The impasse produced by these competing theories prevents a strong sense of continuity in Augustine’s theory of seminal formulae, and, as a result, his stand on evolutionary theory. Therefore, What is Augustine’s ultimate understanding of the rationes seminales? In order to answer this question, it must first be noted that the reading of the passage upon which Williams bases the passive theory is questionable. For example, it appears that Augustine entertains the possibility of the passive theory only in the special circumstance of the creation of Adam, and it also seems that he held that the formulae could have been created with potential for autonomous development and the potential for Divine manipulation. However, there is not space enough to treat such objections here. For the sake of argument they will be set aside, and the potential difficulty that a reading such as William’s poses for McKeough will be now be turned to, for it is the solution to this difficulty that will establish Augustine’s true vision of the seminal formulae. As a proponent of the passive theory, Williams would respond to McKeough’s example by saying that it is true that the specific nature of a given created being is found in the formulae from the beginning, it is found in the range of possibilities latent within the elements, but this range of possibilities still requires God’s special intervention in order to take up their definite form: therefore, simply because the rationes give each thing the power to develop that which is proper to its nature from the beginning doesn’t necessarily mean that they still don’t require God’s special intervention. From Williams perspective McKeough assumes that because the act of creation was totally complete in a single act through the potency latent in the rationes, no further intervention by the creator was required, but this is an association not a necessary inference. The only way to show that the formulae are self-determinate is to show how they bring organic life into being.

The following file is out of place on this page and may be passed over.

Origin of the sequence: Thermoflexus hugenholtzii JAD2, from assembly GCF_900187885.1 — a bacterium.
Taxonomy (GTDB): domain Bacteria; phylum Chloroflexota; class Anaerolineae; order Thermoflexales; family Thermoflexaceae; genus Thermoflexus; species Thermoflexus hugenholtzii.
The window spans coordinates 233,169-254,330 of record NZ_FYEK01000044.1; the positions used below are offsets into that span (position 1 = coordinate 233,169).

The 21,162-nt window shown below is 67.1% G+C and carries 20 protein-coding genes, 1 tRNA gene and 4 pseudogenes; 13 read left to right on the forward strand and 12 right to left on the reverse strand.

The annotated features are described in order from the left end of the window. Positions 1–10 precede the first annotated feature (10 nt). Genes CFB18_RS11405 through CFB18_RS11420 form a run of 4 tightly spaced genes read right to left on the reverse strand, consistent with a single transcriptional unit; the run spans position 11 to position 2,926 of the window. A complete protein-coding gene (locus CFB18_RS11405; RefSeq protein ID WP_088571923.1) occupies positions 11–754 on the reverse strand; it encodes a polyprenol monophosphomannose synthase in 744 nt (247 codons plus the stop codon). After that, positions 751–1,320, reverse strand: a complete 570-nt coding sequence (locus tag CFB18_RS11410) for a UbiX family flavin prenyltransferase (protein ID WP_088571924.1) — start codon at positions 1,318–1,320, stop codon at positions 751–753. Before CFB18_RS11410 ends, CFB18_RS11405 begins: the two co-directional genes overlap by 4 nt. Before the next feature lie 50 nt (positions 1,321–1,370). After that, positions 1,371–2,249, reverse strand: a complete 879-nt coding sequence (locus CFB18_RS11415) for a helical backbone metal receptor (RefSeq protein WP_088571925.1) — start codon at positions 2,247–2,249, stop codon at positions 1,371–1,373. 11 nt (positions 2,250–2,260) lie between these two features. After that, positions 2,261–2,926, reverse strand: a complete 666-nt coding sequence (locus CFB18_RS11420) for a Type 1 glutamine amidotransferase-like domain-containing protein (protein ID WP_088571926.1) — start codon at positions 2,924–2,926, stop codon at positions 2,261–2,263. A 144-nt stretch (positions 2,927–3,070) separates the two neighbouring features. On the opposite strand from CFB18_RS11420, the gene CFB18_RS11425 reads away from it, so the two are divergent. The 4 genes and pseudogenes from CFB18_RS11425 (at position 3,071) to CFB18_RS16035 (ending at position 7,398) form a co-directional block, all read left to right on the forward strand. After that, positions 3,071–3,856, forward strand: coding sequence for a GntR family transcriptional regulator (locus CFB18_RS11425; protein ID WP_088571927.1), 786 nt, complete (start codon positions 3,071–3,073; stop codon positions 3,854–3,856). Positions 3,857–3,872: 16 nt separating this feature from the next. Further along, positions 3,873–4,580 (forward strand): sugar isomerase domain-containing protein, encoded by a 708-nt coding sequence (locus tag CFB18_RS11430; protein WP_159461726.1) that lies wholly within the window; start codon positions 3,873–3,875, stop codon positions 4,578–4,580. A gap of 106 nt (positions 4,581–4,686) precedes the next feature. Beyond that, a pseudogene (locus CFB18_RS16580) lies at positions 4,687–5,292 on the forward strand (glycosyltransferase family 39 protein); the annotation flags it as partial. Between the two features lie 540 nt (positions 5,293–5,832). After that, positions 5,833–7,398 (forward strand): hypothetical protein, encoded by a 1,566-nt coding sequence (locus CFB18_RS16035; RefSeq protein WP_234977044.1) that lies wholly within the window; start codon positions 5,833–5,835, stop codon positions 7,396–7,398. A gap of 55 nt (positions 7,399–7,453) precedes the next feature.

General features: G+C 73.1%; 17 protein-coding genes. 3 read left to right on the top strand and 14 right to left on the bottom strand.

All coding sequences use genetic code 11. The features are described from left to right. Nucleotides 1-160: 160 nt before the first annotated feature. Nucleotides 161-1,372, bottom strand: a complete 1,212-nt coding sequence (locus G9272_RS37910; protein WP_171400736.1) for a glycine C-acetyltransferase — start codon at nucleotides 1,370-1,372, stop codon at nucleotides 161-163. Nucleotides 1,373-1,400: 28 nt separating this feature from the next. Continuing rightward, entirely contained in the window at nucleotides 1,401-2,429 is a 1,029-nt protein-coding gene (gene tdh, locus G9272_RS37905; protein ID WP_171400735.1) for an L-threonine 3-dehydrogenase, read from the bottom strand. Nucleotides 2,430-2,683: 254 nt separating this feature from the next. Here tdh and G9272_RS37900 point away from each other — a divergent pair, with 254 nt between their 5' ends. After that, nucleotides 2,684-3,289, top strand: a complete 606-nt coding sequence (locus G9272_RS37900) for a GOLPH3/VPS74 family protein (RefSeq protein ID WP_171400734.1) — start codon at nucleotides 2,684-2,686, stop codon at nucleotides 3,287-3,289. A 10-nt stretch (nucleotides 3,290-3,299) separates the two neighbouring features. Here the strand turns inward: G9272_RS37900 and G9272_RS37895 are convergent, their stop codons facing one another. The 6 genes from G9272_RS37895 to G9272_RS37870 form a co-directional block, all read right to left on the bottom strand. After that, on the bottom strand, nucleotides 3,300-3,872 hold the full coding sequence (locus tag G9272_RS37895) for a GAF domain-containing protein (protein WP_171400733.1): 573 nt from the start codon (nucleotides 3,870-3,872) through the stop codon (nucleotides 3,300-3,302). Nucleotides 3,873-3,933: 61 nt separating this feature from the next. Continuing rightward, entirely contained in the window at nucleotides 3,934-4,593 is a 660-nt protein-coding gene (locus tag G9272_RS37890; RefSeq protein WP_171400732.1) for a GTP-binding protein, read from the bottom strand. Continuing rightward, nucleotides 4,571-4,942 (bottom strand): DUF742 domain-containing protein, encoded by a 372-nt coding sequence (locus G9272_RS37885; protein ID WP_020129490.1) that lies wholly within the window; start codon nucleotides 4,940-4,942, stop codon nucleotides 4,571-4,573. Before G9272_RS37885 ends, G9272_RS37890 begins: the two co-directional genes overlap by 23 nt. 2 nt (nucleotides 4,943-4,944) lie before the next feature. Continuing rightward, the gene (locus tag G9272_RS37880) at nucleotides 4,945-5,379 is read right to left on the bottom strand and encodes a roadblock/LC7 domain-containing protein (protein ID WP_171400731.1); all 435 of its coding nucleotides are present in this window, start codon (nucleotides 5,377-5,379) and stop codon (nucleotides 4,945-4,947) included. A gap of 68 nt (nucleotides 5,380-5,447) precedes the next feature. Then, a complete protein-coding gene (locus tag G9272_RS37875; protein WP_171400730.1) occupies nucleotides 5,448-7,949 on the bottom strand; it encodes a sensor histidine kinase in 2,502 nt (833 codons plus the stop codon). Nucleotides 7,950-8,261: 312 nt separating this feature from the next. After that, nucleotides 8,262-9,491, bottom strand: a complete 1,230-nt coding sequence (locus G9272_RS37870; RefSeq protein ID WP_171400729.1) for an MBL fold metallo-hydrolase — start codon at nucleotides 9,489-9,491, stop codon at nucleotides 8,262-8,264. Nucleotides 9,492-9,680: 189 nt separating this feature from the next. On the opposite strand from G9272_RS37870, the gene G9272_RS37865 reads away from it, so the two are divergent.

The new research software in the Cetedoc Library of Christian Latin Texts permits access to passages concerning the rationes seminales that have been overlooked, and analysis of these passages demonstrates that Augustine did in fact hold an active theory of seminal formulae. This is significant because in The Meaning of Rationes Seminales in Saint Augustine, McKeough cites passages that imply the active power of the rationes but relates no passage that definitively proves that Augustine held them to be so. For example, such a passage may be found in his work Quaestiones in Heptateuchum, for here Augustine gives his most explicit definition of these principles and the nature of their operation. More specifically, Augustine is explaining a scene from the book of Exodus in which Moses demands that Pharoh free the Israelite people. In order to demonstrate to Pharoh that he speaks with the authority of God, Moses transforms the staff of his friend Aaron into a serpent. In response to this, the priests of Pharoh transform staffs of their own into serpents. Then, in an act intended to show the superiority of the God of Israel, the serpents of Moses consume the serpents made by the priests. Because he wants to uphold both the autonomy of nature and the truth of scripture, this story poses a problem for Augustine. Simply put, it is not clear to him how it is that the priests of Pharoh are able to produce serpents from staffs. In order to solve this problem he argues that it is not the priests alone who cause them, but, strangely, the priests in conjunction with corrupted angels, and ironically, in this super-natural explanation of Exodus Augustine reveals, and from his perspective protects, the natural autonomy of the cosmos: